Some immigrant parents are withholding their children from Austin district schools out of fear that they, their children or family members may be detained by federal immigration officials after hearing last week that an enforcement operation has been underway in Austin.
While the operation appears to target those unauthorized immigrants with criminal records, numerous parents said they feared getting caught up in a sting and told Austin teachers and parent support specialists that they also plan to withdraw their children from school.
It’s unclear whether there was an uptick in the number of student absences last Friday or Monday, as the Austin district won’t have numbers available until the end of the week.
But representatives with labor group Education Austin said they received word from campus educators saying parents fear they’ll run into immigration enforcement officials walking their children to school, so they opted to keep them home.
“People are just really scared,” said Montserrat Garibay, the vice president of the labor group Education Austin. The parents said they rather keep their children home than risk having the family separated or the children placed in foster care, Garibay said.
It’s unclear how many undocumented students are in the Austin school district, but there are 30,000 English language learners and about 1,000 refugee children in the school system.
Education Austin also has been distributing information that says immigration enforcement actions generally aren’t to occur at various “sensitive locations,” including schools, hospitals and places of worship, unless someone poses an imminent threat, among other reasons.
This weekend, Education Austin helped train nearly 250 educators and other school officials during two “Know Your Rights” training sessions on immigration laws and rights. The turnout was so much higher than expected that the group ran out of the materials.
The group also has been meeting with immigrants on campuses to explain their rights and what to do if immigration enforcement officials show up at their home or try to question them. And Education Austin provided its 3,000 members materials detailing similar information, including fliers to pass on to students and their families. Education Austin and other partners have set up future clinics with lawyers working pro bono to help families legally designate a caregiver for their children in case one or both parents are deported.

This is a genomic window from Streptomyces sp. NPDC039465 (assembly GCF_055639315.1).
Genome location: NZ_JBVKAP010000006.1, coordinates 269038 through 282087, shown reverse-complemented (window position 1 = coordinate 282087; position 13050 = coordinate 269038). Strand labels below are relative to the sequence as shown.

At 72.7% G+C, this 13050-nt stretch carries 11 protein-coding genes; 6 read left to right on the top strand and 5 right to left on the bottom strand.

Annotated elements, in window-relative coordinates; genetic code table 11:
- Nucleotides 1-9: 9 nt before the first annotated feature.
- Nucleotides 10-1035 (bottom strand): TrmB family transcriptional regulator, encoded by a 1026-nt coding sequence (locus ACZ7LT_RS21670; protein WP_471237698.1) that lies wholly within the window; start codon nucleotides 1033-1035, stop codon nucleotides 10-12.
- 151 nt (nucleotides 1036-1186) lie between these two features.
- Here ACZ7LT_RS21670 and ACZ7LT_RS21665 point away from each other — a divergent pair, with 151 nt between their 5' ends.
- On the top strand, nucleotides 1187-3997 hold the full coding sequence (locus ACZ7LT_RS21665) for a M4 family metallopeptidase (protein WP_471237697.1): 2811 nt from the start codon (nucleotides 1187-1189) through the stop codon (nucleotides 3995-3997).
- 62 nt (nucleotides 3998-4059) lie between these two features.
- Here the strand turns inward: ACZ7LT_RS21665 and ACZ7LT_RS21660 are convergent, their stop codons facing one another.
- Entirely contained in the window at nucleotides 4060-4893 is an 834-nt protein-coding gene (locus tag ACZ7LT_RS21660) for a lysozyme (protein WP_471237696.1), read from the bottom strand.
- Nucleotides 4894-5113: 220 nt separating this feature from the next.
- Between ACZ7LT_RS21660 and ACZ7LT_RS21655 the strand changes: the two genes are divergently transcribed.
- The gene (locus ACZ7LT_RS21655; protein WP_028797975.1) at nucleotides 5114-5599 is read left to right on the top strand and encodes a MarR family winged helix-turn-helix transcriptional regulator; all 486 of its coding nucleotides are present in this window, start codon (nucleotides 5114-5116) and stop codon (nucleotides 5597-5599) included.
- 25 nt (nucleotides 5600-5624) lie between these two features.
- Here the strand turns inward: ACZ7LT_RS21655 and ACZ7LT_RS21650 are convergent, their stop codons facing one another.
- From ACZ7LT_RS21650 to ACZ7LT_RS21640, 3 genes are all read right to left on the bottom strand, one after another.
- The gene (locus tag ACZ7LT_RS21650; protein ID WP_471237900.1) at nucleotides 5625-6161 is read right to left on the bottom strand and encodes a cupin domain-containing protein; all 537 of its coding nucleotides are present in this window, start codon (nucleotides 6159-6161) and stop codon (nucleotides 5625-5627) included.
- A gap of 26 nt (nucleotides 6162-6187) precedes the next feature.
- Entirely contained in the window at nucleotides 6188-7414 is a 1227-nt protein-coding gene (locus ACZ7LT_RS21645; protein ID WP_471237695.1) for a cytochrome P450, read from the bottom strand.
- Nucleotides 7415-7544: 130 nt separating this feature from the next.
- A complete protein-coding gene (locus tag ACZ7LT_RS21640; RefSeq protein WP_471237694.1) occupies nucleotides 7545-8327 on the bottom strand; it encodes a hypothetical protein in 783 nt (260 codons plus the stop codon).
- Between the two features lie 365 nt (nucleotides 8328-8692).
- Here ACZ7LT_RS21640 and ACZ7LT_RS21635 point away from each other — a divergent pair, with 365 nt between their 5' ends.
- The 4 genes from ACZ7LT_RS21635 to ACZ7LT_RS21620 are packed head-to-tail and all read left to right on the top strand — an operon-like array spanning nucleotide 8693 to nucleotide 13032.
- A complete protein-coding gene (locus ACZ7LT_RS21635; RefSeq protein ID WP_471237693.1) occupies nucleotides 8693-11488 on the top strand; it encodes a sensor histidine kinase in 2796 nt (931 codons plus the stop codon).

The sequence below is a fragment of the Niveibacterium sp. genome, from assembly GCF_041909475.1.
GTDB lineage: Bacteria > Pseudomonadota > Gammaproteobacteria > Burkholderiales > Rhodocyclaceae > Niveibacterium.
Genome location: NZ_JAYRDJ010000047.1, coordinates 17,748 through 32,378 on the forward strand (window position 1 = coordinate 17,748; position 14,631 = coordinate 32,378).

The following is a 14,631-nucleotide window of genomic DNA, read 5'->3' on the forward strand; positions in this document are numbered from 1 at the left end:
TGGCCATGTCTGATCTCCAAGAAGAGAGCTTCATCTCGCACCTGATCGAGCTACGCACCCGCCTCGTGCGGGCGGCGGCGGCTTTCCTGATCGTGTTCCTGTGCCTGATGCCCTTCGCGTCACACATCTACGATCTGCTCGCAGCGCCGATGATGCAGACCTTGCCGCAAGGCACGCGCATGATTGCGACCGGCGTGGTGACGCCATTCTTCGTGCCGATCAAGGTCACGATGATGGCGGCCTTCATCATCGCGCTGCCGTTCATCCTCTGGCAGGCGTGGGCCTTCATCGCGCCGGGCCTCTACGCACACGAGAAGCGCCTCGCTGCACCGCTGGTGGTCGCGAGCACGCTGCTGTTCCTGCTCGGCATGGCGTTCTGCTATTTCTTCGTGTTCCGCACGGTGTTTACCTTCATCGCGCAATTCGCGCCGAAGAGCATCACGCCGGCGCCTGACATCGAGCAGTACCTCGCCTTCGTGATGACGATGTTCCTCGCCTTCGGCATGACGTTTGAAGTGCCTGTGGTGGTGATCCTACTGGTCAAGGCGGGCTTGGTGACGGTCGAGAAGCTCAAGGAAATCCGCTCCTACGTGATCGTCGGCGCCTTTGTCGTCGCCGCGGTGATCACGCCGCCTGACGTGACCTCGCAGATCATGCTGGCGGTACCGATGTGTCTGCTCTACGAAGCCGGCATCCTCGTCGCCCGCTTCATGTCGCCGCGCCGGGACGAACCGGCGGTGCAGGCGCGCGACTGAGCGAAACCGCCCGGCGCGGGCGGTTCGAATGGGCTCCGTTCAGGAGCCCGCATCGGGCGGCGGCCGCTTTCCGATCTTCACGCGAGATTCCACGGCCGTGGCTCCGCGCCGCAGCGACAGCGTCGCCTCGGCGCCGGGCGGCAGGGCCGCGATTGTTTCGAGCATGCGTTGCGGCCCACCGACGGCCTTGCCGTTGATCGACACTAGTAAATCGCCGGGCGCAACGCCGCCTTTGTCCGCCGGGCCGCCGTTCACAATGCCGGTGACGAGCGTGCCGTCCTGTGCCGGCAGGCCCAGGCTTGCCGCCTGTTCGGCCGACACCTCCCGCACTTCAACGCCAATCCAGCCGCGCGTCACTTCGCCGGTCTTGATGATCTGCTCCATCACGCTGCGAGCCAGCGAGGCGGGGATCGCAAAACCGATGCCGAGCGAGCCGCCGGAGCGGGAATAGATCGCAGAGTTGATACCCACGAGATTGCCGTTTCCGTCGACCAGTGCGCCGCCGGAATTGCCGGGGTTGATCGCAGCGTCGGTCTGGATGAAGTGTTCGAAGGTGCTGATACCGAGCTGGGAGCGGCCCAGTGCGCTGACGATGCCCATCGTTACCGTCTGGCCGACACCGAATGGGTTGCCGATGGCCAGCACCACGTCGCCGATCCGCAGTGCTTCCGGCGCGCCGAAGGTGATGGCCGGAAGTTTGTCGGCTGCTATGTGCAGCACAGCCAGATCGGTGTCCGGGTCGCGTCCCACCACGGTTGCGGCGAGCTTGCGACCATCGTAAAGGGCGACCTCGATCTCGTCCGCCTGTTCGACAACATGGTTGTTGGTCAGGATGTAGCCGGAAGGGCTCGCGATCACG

A charter school office manager who attended one of the weekend sessions recounted dropping off one of her students at his home last week to help his parents, who feared they’d be deported if they left their home.
Federal law requires schools to educate students, regardless of their immigration status. But the labor group has pushed the district to do more to show support after an Austin valedictorian experienced backlash for declaring her immigration status in a tweet that went viral last year.
Since June, the group has lobbied the school board to pass a resolution declaring support of all students, including those who are undocumented, but the school board has not yet taken up the issue. More recently, the group has pushed to get Superintendent Paul Cruz and school board members to hold a press conference or make a statement reiterating that schools are “safe places.”
It’s unclear what actions the district will take, but the administration and some individual board members have provided such reassurances through direct outreach or through schools.
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